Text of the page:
Business-related research that finally allows the kind of cheesy headline to attract readers from all genres while losing my core group in the process.
Please say you'll still love me in the morning.
The headline in Science Daily reads:
Men Choose Romance Over Success
Men may be more willing than women to sacrifice achievement goals for a romantic relationship.
This according to a new study by Catherine Mosher of Duke Medical Center and Sharon Danoff-Burg from the University of Albany.
The findings challenge preconceptions that women are more likely to prioritize people and relationships while men are more focused on themselves and their achievements.
Both groups wanted achievement and relational intimacy. But the men were more likely to give romance the priority if faced with a choice between a relationship and career, education, and travel.
Hmm. Here's a deep "guy" life question:
Shall I spend the day working my tail off, getting up early for a lecture, and standing in line at the airport?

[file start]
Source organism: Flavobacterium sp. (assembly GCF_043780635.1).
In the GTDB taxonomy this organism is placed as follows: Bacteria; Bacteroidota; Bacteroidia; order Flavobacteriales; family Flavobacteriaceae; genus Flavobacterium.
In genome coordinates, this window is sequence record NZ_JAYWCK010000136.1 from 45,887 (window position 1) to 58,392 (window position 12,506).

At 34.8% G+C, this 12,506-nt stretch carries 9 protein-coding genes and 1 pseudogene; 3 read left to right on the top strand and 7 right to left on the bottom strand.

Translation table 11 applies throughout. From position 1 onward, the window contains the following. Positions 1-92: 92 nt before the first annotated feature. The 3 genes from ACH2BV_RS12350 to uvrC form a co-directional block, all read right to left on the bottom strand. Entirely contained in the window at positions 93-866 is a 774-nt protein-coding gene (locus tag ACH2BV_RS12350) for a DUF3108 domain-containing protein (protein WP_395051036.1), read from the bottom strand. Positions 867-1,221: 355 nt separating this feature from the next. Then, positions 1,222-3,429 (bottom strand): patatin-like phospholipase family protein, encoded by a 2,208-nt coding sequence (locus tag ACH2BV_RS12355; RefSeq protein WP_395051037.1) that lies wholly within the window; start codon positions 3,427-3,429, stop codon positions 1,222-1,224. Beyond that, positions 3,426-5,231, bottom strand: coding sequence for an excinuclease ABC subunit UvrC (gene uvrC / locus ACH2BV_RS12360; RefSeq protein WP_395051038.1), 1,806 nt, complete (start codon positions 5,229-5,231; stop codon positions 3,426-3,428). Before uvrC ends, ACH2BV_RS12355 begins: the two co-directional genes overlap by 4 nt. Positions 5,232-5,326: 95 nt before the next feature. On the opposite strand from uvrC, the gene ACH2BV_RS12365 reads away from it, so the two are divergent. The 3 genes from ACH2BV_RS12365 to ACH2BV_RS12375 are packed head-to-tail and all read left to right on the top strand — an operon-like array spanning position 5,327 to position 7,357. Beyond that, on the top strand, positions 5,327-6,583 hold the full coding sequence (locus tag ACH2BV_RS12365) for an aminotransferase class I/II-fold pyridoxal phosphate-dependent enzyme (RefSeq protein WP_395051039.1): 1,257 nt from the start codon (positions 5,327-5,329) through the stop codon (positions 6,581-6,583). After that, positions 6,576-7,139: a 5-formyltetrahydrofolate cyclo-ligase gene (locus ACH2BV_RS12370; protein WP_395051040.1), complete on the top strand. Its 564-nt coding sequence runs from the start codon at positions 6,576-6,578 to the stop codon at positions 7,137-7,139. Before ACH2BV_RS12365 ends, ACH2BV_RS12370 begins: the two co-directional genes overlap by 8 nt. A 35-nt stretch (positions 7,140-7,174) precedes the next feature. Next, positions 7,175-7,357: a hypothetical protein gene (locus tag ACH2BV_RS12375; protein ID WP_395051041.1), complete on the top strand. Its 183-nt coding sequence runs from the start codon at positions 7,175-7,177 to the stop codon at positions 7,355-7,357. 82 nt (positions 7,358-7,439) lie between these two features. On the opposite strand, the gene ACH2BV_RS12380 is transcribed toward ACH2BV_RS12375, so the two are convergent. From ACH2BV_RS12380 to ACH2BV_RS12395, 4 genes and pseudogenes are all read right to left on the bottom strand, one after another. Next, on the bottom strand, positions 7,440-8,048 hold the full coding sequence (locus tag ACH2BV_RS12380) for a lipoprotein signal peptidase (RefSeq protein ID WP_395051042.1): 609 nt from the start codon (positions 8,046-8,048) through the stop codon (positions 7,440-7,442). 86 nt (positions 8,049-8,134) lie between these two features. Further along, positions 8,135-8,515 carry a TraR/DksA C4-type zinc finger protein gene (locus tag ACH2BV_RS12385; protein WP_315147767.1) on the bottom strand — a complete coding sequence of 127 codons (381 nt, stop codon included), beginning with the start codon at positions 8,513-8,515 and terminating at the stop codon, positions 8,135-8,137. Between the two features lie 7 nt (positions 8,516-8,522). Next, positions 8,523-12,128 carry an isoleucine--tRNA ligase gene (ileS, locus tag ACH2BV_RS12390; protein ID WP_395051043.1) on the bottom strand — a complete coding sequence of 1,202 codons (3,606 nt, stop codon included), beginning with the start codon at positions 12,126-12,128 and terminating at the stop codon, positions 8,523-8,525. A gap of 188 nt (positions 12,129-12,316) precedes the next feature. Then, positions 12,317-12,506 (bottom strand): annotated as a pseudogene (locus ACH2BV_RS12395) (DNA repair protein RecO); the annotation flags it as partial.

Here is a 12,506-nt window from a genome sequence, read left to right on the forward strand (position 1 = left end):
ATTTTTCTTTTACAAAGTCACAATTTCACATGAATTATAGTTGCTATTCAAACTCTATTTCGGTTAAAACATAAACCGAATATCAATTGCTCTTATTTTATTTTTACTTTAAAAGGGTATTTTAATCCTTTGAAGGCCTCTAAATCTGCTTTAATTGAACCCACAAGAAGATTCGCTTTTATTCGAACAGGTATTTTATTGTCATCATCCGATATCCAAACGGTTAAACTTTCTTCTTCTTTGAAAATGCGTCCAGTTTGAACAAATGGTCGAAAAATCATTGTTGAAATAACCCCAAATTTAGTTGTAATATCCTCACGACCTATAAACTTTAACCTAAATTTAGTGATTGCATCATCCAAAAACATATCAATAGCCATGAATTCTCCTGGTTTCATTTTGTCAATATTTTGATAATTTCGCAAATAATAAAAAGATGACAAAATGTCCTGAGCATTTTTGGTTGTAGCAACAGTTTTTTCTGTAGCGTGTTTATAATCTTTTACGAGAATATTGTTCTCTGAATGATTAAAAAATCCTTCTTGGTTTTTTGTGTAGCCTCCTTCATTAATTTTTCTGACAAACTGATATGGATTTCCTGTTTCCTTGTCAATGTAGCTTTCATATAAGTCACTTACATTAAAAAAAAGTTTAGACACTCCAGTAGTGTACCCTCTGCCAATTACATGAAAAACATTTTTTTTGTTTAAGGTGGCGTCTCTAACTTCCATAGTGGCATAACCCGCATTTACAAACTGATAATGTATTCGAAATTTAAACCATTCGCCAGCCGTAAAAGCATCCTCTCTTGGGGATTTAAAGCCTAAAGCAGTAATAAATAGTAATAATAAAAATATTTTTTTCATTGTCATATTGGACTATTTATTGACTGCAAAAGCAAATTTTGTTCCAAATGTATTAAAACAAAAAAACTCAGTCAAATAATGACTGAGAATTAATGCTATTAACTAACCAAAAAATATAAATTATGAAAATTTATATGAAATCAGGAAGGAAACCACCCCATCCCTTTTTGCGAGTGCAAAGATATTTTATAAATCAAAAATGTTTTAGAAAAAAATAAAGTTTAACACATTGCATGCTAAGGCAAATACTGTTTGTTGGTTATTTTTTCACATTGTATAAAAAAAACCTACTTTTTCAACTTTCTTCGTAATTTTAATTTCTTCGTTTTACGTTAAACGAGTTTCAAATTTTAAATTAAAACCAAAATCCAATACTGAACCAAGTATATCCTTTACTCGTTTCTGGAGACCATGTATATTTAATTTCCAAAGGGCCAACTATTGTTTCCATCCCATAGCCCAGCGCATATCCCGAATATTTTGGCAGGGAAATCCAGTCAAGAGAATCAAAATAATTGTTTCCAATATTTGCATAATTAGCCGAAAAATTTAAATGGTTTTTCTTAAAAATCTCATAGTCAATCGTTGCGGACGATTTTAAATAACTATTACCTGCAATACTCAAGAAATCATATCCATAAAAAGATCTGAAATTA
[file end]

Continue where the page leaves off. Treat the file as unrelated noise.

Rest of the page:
Do I spend the day making out with my girlfriend? (Please note my totally unapologetic and obviously un-evolved male bias toward a definition of romance and relationship).
The men and women in the study were college students who, as we know, are deeply committed to distinguishing the difference between romance, relationships, and achievement.
Interestingly, the researchers posit that the women in the study may be more strongly committed to career achievement and less likely to sacrifice it for a relationship.
What If It Proves to be True?
Would that change the dynamic when it comes to hiring, promotion, and making assumptions about employee engagement based on demographics?
For a fascinating look at a historical example of the relationship between romance and success, do read "Would You Rather Be Right or Romantic?"